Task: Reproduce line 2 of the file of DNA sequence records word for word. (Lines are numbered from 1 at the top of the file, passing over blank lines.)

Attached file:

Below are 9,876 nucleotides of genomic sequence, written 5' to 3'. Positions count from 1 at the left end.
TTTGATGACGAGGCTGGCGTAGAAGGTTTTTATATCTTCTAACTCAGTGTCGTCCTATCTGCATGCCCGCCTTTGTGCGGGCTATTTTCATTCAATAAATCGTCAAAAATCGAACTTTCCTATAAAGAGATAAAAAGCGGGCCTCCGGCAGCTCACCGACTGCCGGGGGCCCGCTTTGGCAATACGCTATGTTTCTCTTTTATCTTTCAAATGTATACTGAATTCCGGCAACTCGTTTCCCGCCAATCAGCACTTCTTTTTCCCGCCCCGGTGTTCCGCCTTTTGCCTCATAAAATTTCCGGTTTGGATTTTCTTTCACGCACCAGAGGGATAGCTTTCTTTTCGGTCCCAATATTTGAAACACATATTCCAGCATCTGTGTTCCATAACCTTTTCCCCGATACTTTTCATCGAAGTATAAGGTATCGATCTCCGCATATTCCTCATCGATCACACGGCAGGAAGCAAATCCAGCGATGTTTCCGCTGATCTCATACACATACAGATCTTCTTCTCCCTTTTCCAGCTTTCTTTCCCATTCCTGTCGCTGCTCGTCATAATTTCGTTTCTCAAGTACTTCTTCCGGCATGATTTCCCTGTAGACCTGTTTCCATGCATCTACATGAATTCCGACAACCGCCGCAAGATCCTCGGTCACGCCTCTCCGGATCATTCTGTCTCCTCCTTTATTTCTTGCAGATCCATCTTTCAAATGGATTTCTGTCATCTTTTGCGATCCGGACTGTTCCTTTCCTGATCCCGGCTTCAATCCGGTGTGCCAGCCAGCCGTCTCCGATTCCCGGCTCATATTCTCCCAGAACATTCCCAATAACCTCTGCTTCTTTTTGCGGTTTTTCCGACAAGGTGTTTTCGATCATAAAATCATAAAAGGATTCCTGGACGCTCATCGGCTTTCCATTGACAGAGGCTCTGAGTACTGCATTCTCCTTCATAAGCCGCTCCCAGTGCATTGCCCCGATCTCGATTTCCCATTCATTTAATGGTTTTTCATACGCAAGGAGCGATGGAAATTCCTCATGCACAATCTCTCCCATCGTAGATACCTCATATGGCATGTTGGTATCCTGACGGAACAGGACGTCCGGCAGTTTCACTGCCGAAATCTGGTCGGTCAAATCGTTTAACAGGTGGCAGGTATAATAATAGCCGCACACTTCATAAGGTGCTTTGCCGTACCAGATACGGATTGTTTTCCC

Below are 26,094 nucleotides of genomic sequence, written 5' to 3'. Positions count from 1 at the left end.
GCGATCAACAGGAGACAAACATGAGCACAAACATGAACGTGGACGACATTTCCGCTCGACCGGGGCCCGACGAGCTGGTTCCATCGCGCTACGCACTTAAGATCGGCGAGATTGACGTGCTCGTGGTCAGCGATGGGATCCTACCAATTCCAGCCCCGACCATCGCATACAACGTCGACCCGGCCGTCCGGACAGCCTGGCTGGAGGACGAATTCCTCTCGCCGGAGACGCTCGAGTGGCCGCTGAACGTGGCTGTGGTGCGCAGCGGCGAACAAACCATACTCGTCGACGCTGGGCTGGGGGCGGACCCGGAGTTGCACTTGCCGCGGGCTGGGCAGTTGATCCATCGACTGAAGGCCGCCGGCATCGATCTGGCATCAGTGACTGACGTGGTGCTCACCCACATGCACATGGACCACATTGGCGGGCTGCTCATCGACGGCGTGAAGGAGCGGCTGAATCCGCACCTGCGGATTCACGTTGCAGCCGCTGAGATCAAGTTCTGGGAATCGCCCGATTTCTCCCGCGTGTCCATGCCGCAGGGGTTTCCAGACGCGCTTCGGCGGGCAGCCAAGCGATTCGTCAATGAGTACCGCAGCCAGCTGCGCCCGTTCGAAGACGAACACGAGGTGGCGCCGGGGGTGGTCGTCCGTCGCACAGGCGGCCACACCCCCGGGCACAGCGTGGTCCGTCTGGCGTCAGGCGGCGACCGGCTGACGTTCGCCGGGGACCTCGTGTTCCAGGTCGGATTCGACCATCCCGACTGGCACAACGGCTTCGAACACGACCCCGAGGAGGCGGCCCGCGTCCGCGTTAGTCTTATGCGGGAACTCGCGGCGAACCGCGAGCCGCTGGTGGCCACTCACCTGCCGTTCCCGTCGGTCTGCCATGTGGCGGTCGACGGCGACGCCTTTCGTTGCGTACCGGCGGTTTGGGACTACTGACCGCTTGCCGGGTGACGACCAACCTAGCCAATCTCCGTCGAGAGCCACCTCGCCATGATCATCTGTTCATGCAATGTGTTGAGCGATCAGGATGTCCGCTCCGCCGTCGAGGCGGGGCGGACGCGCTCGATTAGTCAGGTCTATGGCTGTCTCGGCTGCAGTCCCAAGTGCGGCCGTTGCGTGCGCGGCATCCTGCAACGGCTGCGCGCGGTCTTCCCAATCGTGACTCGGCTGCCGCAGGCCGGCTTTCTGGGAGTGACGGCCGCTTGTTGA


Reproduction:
TTTGATGACGAGGCTGGCGTAGAAGGTTTTTATATCTTCTAACTCAGTGTCGTCCTATCTGCATGCCCGCCTTTGTGCGGGCTATTTTCATTCAATAAATCGTCAAAAATCGAACTTTCCTATAAAGAGATAAAAAGCGGGCCTCCGGCAGCTCACCGACTGCCGGGGGCCCGCTTTGGCAATACGCTATGTTTCTCTTTTATCTTTCAAATGTATACTGAATTCCGGCAACTCGTTTCCCGCCAATCAGCACTTCTTTTTCCCGCCCCGGTGTTCCGCCTTTTGCCTCATAAAATTTCCGGTTTGGATTTTCTTTCACGCACCAGAGGGATAGCTTTCTTTTCGGTCCCAATATTTGAAACACATATTCCAGCATCTGTGTTCCATAACCTTTTCCCCGATACTTTTCATCGAAGTATAAGGTATCGATCTCCGCATATTCCTCATCGATCACACGGCAGGAAGCAAATCCAGCGATGTTTCCGCTGATCTCATACACATACAGATCTTCTTCTCCCTTTTCCAGCTTTCTTTCCCATTCCTGTCGCTGCTCGTCATAATTTCGTTTCTCAAGTACTTCTTCCGGCATGATTTCCCTGTAGACCTGTTTCCATGCATCTACATGAATTCCGACAACCGCCGCAAGATCCTCGGTCACGCCTCTCCGGATCATTCTGTCTCCTCCTTTATTTCTTGCAGATCCATCTTTCAAATGGATTTCTGTCATCTTTTGCGATCCGGACTGTTCCTTTCCTGATCCCGGCTTCAATCCGGTGTGCCAGCCAGCCGTCTCCGATTCCCGGCTCATATTCTCCCAGAACATTCCCAATAACCTCTGCTTCTTTTTGCGGTTTTTCCGACAAGGTGTTTTCGATCATAAAATCATAAAAGGATTCCTGGACGCTCATCGGCTTTCCATTGACAGAGGCTCTGAGTACTGCATTCTCCTTCATAAGCCGCTCCCAGTGCATTGCCCCGATCTCGATTTCCCATTCATTTAATGGTTTTTCATACGCAAGGAGCGATGGAAATTCCTCATGCACAATCTCTCCCATCGTAGATACCTCATATGGCATGTTGGTATCCTGACGGAACAGGACGTCCGGCAGTTTCACTGCCGAAATCTGGTCGGTCAAATCGTTTAACAGGTGGCAGGTATAATAATAGCCGCACACTTCATAAGGTGCTTTGCCGTACCAGATACGGATTGTTTTCCC